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Travel Etiquette: How to Not Be Annoying on a Plane

May 1, 2014

(Photo: Thinkstock)

Our new etiquette series tackles those nagging questions that have always plagued you while traveling. This week, we take on manners in the air. Our expert? Erik Torkells—author of the Smart Traveler’s Passport, former editor in chief of Budget Travel, and all-around travel guru—who’s here to tell us right from wrong. And we’re happy to discover that good manners aren’t dead.  

Have your own etiquette dilemna? Tweet us at @yahootravel using the hashtag #Etiquette.

Help! The person in the seat next to mine is watching something dirty on his iPad. Can I ask him to stop? 

Erik: I assume you mean sexy-dirty and not a new TV show about people who clean pig pens for a living. The short answer is—no, and mind your own business. The long answer involves whether the sound is on (in which case, you may ask that he mute it), whether he is enjoying it too much, whether any minors can see it, whether the content is limited to consenting adults (human adults), and whether you recognize yourself from a misguided fling with an amateur cinematographer. For most of those cases, your best bet is to ask that he angle the screen away from you. Or ask the flight attendants if there’s another seat available. For any of the other scenarios mentioned, you should alert the authorities.

(Photo: Thinkstock)

My wife wants to get a note from our doctor saying our dog is an emotional-support animal—even though she isn’t—just so we don’t have to pay the fee when she flies.

Erik: Airlines are unparalleled when it comes to treating their customers shabbily, except on this one issue. According to a recent New York Times article, they’re so wary of running afoul of the Americans with Disabilities Act that they’re letting passengers with emotional-support dogs get away with all sorts of things. (Meanwhile, travelers who pay the normal pet rate are charged an arm and a leg.) I imagine we all support the rights of people who truly need their dogs to get through a flight. But do we not feel for people who are allergic to animals? Do we not agree that convenience is a poor excuse for unethical behavior? Do we not worry that pretending to need an emotional-support dog might lead—in the way things often work out—to actually needing one? Let me put it another way: Would you pretend to need a wheelchair just so you could skip the line at airport security? (We’ll address that question at another time.)

(Photo: David Goldman/AP)

The guy behind me at airport security got annoyed when I waited to make sure my carry-on was in the X-ray machine. He said he’d push my bag in for me. For all I know he was a thief—which is what I told him (and which annoyed him even more). Should I have handled it differently?

Erik: I’ve never understood the need to personally see one’s bin into the machine (crime is nearly nonexistent at airports). And while I’m sympathetic to the gentleman’s urgency, if he didn’t offer in a polite, helpful way, then I’m entirely on your side. Etiquette is all about changing other people’s behavior without getting them upset. That said, just because he was schmucky—something we’re all prone to encounter at airport security—doesn’t mean you can’t take it as an opportunity to hone your own etiquette skills. Assuming you weren’t running late, you might have called his bluff: “Oh, are you late for your plane? Why don’t you go ahead of me?” Or you could have replied, “How kind of you! Really, I don’t mind waiting,” and then turned back around, as if you didn’t even notice his pushiness. Sometimes the smartest response is to act a little ignorant.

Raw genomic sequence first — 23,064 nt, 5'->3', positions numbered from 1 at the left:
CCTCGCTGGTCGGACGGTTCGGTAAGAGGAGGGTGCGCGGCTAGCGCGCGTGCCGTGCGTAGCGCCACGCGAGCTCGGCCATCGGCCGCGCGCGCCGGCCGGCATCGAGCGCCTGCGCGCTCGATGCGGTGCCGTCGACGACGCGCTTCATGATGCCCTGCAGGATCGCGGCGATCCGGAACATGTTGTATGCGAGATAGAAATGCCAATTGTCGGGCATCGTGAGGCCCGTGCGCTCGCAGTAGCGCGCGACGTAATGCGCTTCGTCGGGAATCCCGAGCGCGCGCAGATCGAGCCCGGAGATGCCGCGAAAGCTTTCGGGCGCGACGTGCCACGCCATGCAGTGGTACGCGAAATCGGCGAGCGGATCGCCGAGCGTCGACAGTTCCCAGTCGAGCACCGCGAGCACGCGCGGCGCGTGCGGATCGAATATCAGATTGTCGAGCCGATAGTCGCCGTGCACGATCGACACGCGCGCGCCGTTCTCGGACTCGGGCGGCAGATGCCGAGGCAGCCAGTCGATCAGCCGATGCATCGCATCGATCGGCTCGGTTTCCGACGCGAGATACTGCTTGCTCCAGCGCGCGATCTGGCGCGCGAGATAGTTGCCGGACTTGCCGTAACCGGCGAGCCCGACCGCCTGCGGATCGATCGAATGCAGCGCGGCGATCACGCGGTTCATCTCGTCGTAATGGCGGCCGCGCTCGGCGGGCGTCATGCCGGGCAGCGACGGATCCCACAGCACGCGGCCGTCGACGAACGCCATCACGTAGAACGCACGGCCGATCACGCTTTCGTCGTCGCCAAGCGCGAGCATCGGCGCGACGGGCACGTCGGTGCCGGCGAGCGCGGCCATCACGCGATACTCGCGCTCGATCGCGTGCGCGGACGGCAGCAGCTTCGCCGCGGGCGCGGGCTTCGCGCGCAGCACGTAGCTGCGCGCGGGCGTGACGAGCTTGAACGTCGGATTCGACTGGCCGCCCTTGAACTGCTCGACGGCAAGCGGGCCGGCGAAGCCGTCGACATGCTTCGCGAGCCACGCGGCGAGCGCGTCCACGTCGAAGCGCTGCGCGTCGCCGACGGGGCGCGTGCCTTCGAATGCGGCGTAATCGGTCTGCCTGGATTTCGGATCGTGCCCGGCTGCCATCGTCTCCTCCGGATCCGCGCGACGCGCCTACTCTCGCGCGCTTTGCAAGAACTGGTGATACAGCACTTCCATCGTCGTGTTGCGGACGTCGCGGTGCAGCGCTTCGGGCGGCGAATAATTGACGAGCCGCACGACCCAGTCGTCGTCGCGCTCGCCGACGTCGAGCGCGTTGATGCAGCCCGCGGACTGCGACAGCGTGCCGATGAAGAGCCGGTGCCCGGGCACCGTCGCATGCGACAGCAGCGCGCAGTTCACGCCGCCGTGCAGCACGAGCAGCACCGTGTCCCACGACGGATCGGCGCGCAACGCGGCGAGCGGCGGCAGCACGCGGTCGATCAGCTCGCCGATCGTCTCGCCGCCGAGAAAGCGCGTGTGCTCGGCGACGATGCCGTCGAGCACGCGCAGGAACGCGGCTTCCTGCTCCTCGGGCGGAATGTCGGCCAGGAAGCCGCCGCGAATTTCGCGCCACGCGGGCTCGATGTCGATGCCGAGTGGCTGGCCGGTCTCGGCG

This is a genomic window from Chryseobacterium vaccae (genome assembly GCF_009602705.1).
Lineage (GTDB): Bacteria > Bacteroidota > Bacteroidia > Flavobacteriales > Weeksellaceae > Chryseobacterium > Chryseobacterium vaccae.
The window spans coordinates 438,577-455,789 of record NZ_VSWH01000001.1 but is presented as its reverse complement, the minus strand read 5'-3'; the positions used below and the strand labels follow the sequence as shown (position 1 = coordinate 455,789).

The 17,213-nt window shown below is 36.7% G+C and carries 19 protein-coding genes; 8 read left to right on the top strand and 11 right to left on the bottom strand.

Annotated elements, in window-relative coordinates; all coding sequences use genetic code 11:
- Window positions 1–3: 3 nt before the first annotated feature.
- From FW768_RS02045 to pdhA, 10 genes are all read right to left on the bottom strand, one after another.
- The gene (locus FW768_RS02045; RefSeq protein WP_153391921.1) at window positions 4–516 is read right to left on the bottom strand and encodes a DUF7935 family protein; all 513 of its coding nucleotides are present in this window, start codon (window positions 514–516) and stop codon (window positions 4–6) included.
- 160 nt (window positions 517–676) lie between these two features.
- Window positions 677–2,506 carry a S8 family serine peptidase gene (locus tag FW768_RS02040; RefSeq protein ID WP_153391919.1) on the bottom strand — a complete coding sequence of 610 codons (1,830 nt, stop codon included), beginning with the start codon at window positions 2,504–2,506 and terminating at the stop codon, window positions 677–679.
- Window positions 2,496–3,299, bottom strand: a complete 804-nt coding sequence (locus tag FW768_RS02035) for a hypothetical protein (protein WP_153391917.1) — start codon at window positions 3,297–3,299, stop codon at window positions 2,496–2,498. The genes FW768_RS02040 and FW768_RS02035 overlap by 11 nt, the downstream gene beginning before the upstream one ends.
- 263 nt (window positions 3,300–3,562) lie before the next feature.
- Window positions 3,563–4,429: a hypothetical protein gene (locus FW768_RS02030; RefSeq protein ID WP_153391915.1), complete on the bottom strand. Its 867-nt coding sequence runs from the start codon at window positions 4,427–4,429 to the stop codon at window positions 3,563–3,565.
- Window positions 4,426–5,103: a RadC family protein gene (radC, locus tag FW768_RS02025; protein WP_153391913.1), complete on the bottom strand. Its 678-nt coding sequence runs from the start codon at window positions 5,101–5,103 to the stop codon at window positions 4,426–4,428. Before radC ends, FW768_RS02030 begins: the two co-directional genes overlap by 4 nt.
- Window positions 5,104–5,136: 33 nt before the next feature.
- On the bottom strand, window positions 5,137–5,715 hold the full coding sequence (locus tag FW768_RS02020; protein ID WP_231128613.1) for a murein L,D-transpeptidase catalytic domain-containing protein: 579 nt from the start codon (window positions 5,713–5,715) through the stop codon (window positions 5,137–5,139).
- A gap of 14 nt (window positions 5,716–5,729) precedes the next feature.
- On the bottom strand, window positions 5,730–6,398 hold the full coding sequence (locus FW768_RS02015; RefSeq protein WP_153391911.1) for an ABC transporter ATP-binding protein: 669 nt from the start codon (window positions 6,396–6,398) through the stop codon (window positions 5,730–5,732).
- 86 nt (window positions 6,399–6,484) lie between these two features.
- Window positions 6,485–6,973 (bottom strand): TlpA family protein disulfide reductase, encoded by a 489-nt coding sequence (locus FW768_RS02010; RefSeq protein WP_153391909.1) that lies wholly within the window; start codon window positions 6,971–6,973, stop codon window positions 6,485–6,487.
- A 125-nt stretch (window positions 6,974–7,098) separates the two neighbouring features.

The people boarding ahead of me put their bags in the space above my seat, even though their seats were several aisles further down. I thought that space was mine.

Erik: Years ago, it was. These days, there isn’t enough overhead space for all the carry-on bags, because (a) flights are generally packed, and (b) fewer people want to check bags, what with all the fees, hassle, and wait. As you walk down the aisle, you should be looking ahead to your seat to see if there’s space above it; if there is, your bag should go there. If not, use the space directly across from your seat. If there’s no room there, stuff it anywhere you can find—and remind anyone who complains about the early bird getting the worm.

(Photo: Thinkstock)

Is it acceptable to go barefoot on an airplane?

Erik: Sitting for a long time, especially in the air, makes your feet swell. (The more attractive your shoes, alas, the more likely the problem.) And removing your shoes can feel delightful, like you’re relaxing at home instead of wedged into the veal crate that is coach class. While I would like to insist that everyone keep his or her shoes on, I know that’s a losing battle, and I must admit: I have felt the temptation myself. It’s sort of like—how to put this delicately?—picking your nose. Certain behavior may not be acceptable, but if no one sees it or is harmed, then it arguably never happened. You must, however, take into consideration whether your feet stink—and not like a delicious French cheese. Your own nose is not the most reliable judge, so consult a friend or think about these questions: How old are your shoes? How much have you walked? And then do your best to hide your unshod feet from everyone. And for Pete’s sake, keep your bare feet off the seatback in front of you!

(Photo: Oriolus / Flickr)